It's not always easy to make childcare arrangements, and it may take you some time.

You may have a relative who's willing to look after your child. If not, contact the Family Information Service at your local authority for a list of registered childminders and nurseries in your area.

You may also want to think about organising care in your own home, either on your own or sharing with other parents.

Care in your own home does not need to be registered, but make sure your carer is experienced and trained to care for babies.

Further information

Returning to work after Statutory Maternity Leave

You have employment rights and responsibilities when you go back to work. 

Make sure you know what these are and what to do if you have any problems or you're denied your rights.

Requesting flexible working

All employees are entitled to request a flexible working pattern.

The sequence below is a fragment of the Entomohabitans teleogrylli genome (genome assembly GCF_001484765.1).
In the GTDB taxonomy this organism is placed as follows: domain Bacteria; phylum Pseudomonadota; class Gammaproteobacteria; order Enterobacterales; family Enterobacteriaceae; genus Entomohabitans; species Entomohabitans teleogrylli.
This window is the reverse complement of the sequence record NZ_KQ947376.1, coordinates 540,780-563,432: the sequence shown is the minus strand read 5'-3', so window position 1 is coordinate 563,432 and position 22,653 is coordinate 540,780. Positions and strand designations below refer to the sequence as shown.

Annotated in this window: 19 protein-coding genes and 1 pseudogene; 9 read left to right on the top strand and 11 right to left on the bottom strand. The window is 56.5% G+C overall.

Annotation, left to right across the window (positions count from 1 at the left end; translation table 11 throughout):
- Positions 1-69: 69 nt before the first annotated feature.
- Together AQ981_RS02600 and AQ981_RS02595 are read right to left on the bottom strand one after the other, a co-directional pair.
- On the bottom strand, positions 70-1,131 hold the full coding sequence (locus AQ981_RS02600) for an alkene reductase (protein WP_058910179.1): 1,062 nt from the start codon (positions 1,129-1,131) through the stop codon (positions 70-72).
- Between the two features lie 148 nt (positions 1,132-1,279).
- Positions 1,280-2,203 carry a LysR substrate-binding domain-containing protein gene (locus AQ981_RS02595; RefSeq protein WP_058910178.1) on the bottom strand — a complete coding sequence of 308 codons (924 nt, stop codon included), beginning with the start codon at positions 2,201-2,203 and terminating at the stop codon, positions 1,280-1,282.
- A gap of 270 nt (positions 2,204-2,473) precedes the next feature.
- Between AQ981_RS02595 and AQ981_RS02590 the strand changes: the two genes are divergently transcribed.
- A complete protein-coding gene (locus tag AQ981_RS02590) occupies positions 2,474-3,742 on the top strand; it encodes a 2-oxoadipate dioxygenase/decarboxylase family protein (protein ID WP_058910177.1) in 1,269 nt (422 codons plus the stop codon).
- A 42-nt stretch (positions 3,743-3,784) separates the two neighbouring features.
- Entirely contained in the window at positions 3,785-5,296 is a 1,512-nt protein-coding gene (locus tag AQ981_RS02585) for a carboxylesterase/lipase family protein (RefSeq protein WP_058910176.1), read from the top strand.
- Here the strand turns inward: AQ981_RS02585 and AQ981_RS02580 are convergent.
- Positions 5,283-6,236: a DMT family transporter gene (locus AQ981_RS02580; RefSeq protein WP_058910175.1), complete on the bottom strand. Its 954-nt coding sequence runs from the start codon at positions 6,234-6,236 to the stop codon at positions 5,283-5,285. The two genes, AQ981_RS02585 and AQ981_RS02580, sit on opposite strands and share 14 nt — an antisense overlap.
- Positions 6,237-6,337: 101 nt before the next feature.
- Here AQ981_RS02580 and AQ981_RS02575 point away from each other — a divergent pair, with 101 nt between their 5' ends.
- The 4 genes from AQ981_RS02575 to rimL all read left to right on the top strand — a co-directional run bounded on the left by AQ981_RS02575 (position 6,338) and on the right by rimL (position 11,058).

Further information

Paternity Leave

If you're a father-to-be or the partner of someone who is pregnant (or who is adopting or having a baby through surrogacy) – including same-sex partner – you could have the right to paternity leave.

You may be eligible for:

  • 1 or 2 weeks' paid Paternity Leave
  • Paternity Pay
  • Shared Parental Leave and Pay

Further information

Shared Parental Leave

You may be eligible to share parental leave and pay with your partner.

Shared Parental Leave is designed to give parents the flexibility to decide when to return to work and allow families to spend time together in the early stages of a child's life.

  • Leave and pay can be shared following the first 2 weeks after your baby's birth. This means up to 50 weeks of leave and 37 weeks of pay can be shared.
  • You can take all of your Shared Parental Leave in one go, or you can take it in blocks separated by periods of work in between.
  • Shared Parental Leave can be taken by both parents at the same time so you and your partner can spend time at home together with your baby.

Further information

Benefits if you're pregnant